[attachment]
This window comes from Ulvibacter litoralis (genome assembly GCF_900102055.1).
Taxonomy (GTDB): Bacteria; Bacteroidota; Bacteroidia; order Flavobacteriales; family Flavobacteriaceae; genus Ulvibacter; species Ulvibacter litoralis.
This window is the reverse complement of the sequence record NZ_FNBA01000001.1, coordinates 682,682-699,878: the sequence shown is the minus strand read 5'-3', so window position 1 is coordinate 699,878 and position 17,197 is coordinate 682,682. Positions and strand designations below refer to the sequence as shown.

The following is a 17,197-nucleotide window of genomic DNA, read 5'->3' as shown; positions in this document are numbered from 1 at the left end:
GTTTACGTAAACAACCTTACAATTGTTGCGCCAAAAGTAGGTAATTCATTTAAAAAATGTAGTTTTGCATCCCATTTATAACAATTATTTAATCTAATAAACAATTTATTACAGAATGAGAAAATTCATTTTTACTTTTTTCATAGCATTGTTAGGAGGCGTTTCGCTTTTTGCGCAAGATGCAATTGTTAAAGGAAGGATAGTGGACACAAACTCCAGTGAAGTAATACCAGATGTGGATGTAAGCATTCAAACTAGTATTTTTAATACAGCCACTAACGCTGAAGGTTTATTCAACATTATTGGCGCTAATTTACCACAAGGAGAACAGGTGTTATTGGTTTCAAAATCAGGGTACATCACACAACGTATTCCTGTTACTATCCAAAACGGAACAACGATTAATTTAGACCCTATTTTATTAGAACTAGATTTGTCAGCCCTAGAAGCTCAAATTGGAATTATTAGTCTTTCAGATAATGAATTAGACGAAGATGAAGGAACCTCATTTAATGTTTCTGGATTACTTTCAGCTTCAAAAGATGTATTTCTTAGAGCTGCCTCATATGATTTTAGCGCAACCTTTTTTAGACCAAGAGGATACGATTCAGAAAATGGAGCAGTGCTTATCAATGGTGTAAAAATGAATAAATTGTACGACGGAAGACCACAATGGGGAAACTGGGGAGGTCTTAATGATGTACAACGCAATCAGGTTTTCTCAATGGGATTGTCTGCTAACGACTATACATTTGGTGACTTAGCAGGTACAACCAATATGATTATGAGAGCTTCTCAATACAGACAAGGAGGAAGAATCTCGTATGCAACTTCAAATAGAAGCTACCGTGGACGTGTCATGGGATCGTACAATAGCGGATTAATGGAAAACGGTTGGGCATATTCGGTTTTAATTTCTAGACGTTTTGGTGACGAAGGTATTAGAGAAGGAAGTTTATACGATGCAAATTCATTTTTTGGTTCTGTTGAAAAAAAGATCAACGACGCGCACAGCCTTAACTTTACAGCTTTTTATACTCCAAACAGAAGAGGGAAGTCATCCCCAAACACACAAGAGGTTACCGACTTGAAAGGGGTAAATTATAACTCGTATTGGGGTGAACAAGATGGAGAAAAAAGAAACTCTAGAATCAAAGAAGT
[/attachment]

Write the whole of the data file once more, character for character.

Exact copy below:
This window comes from Ulvibacter litoralis (genome assembly GCF_900102055.1).
Taxonomy (GTDB): Bacteria; Bacteroidota; Bacteroidia; order Flavobacteriales; family Flavobacteriaceae; genus Ulvibacter; species Ulvibacter litoralis.
This window is the reverse complement of the sequence record NZ_FNBA01000001.1, coordinates 682,682-699,878: the sequence shown is the minus strand read 5'-3', so window position 1 is coordinate 699,878 and position 17,197 is coordinate 682,682. Positions and strand designations below refer to the sequence as shown.

The following is a 17,197-nucleotide window of genomic DNA, read 5'->3' as shown; positions in this document are numbered from 1 at the left end:
GTTTACGTAAACAACCTTACAATTGTTGCGCCAAAAGTAGGTAATTCATTTAAAAAATGTAGTTTTGCATCCCATTTATAACAATTATTTAATCTAATAAACAATTTATTACAGAATGAGAAAATTCATTTTTACTTTTTTCATAGCATTGTTAGGAGGCGTTTCGCTTTTTGCGCAAGATGCAATTGTTAAAGGAAGGATAGTGGACACAAACTCCAGTGAAGTAATACCAGATGTGGATGTAAGCATTCAAACTAGTATTTTTAATACAGCCACTAACGCTGAAGGTTTATTCAACATTATTGGCGCTAATTTACCACAAGGAGAACAGGTGTTATTGGTTTCAAAATCAGGGTACATCACACAACGTATTCCTGTTACTATCCAAAACGGAACAACGATTAATTTAGACCCTATTTTATTAGAACTAGATTTGTCAGCCCTAGAAGCTCAAATTGGAATTATTAGTCTTTCAGATAATGAATTAGACGAAGATGAAGGAACCTCATTTAATGTTTCTGGATTACTTTCAGCTTCAAAAGATGTATTTCTTAGAGCTGCCTCATATGATTTTAGCGCAACCTTTTTTAGACCAAGAGGATACGATTCAGAAAATGGAGCAGTGCTTATCAATGGTGTAAAAATGAATAAATTGTACGACGGAAGACCACAATGGGGAAACTGGGGAGGTCTTAATGATGTACAACGCAATCAGGTTTTCTCAATGGGATTGTCTGCTAACGACTATACATTTGGTGACTTAGCAGGTACAACCAATATGATTATGAGAGCTTCTCAATACAGACAAGGAGGAAGAATCTCGTATGCAACTTCAAATAGAAGCTACCGTGGACGTGTCATGGGATCGTACAATAGCGGATTAATGGAAAACGGTTGGGCATATTCGGTTTTAATTTCTAGACGTTTTGGTGACGAAGGTATTAGAGAAGGAAGTTTATACGATGCAAATTCATTTTTTGGTTCTGTTGAAAAAAAGATCAACGACGCGCACAGCCTTAACTTTACAGCTTTTTATACTCCAAACAGAAGAGGGAAGTCATCCCCAAACACACAAGAGGTTACCGACTTGAAAGGGGTAAATTATAACTCGTATTGGGGTGAACAAGATGGAGAAAAAAGAAACTCTAGAATCAAAGAAGT